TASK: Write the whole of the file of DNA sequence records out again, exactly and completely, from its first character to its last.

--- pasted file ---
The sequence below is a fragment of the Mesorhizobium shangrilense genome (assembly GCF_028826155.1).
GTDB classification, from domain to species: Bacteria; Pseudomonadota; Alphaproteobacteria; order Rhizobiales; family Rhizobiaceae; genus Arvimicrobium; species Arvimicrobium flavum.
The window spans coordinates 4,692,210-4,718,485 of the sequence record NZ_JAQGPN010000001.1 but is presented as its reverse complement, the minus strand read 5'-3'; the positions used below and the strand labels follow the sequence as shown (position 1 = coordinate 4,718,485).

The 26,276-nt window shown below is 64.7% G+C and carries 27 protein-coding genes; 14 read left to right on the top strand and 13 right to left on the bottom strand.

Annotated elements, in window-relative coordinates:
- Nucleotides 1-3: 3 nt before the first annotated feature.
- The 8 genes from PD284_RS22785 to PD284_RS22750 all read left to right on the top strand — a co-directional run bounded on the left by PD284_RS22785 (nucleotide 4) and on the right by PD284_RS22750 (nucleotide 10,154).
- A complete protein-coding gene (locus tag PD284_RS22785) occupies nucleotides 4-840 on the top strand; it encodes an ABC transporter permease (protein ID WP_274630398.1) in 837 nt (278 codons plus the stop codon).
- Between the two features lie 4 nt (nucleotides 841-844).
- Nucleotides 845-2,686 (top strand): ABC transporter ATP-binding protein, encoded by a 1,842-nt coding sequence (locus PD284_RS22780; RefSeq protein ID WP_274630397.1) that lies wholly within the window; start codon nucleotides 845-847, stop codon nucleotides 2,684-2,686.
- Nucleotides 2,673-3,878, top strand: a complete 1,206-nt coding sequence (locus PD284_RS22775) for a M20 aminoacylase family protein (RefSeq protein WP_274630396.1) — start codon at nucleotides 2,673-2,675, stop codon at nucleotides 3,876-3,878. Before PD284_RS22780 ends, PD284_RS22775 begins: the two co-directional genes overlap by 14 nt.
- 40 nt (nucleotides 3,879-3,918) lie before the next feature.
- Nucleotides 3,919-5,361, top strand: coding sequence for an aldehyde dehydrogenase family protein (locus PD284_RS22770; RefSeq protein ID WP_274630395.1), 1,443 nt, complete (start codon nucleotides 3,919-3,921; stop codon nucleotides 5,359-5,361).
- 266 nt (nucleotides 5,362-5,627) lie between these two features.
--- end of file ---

The sequence below is a fragment of the Mesorhizobium shangrilense genome (assembly GCF_028826155.1).
GTDB classification, from domain to species: Bacteria; Pseudomonadota; Alphaproteobacteria; order Rhizobiales; family Rhizobiaceae; genus Arvimicrobium; species Arvimicrobium flavum.
The window spans coordinates 4,692,210-4,718,485 of the sequence record NZ_JAQGPN010000001.1 but is presented as its reverse complement, the minus strand read 5'-3'; the positions used below and the strand labels follow the sequence as shown (position 1 = coordinate 4,718,485).

The 26,276-nt window shown below is 64.7% G+C and carries 27 protein-coding genes; 14 read left to right on the top strand and 13 right to left on the bottom strand.

Annotated elements, in window-relative coordinates:
- Nucleotides 1-3: 3 nt before the first annotated feature.
- The 8 genes from PD284_RS22785 to PD284_RS22750 all read left to right on the top strand — a co-directional run bounded on the left by PD284_RS22785 (nucleotide 4) and on the right by PD284_RS22750 (nucleotide 10,154).
- A complete protein-coding gene (locus tag PD284_RS22785) occupies nucleotides 4-840 on the top strand; it encodes an ABC transporter permease (protein ID WP_274630398.1) in 837 nt (278 codons plus the stop codon).
- Between the two features lie 4 nt (nucleotides 841-844).
- Nucleotides 845-2,686 (top strand): ABC transporter ATP-binding protein, encoded by a 1,842-nt coding sequence (locus PD284_RS22780; RefSeq protein ID WP_274630397.1) that lies wholly within the window; start codon nucleotides 845-847, stop codon nucleotides 2,684-2,686.
- Nucleotides 2,673-3,878, top strand: a complete 1,206-nt coding sequence (locus PD284_RS22775) for a M20 aminoacylase family protein (RefSeq protein WP_274630396.1) — start codon at nucleotides 2,673-2,675, stop codon at nucleotides 3,876-3,878. Before PD284_RS22780 ends, PD284_RS22775 begins: the two co-directional genes overlap by 14 nt.
- 40 nt (nucleotides 3,879-3,918) lie before the next feature.
- Nucleotides 3,919-5,361, top strand: coding sequence for an aldehyde dehydrogenase family protein (locus PD284_RS22770; RefSeq protein ID WP_274630395.1), 1,443 nt, complete (start codon nucleotides 3,919-3,921; stop codon nucleotides 5,359-5,361).
- 266 nt (nucleotides 5,362-5,627) lie between these two features.